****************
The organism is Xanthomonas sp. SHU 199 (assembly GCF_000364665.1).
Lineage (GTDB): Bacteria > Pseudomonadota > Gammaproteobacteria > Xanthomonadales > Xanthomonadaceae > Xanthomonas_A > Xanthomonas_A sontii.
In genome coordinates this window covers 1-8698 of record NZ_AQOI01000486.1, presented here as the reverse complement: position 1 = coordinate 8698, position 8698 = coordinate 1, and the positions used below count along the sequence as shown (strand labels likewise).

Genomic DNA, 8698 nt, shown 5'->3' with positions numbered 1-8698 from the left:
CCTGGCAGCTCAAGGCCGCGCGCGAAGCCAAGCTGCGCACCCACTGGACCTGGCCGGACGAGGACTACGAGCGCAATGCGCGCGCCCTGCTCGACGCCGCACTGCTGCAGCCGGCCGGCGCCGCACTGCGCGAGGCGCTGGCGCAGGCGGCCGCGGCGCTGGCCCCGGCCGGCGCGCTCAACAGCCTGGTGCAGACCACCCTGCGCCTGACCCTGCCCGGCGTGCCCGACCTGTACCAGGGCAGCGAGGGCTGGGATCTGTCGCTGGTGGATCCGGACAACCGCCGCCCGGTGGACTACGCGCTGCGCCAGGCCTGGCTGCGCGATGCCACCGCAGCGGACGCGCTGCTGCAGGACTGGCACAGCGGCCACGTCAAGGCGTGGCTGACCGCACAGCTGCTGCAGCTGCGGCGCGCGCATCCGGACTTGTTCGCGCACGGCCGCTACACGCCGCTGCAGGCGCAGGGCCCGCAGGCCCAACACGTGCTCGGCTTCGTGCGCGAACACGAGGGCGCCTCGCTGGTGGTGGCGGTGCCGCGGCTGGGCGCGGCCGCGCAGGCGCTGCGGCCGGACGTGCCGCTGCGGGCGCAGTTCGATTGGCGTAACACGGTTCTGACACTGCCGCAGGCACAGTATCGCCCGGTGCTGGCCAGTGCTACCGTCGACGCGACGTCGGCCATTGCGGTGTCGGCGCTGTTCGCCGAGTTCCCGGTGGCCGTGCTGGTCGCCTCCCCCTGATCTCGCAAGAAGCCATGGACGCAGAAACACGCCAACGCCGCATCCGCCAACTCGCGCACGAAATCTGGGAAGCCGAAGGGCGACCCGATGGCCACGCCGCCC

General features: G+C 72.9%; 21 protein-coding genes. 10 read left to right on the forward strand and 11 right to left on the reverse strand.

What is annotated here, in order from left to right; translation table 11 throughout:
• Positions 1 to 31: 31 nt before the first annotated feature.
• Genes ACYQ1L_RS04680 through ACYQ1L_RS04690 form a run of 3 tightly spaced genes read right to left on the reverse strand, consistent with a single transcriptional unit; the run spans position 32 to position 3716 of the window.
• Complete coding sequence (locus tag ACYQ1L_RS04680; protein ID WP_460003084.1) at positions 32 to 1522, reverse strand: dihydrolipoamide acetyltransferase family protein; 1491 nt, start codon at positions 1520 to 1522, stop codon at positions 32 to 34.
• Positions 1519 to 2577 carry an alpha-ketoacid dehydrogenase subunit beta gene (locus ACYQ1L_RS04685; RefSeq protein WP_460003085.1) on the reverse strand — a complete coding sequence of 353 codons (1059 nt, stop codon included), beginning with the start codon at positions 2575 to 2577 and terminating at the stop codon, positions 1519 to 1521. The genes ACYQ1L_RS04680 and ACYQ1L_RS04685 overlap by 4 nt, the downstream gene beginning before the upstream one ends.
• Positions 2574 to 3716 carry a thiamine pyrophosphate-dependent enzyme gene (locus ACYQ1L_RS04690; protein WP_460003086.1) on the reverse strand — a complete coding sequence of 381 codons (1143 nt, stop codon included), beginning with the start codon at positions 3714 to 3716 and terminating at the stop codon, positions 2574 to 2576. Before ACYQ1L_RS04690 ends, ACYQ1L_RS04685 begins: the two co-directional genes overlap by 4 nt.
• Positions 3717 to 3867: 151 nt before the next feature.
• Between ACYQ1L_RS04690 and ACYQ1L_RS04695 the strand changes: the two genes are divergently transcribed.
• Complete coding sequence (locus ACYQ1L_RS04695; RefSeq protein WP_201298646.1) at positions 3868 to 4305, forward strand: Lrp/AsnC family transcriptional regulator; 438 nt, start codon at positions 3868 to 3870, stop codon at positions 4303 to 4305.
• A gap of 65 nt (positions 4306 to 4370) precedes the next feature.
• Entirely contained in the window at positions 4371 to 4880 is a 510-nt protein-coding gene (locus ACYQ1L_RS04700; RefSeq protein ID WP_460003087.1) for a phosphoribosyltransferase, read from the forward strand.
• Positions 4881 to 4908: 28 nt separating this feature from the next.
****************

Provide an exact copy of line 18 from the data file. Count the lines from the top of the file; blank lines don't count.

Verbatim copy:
• Positions 4881 to 4908: 28 nt separating this feature from the next.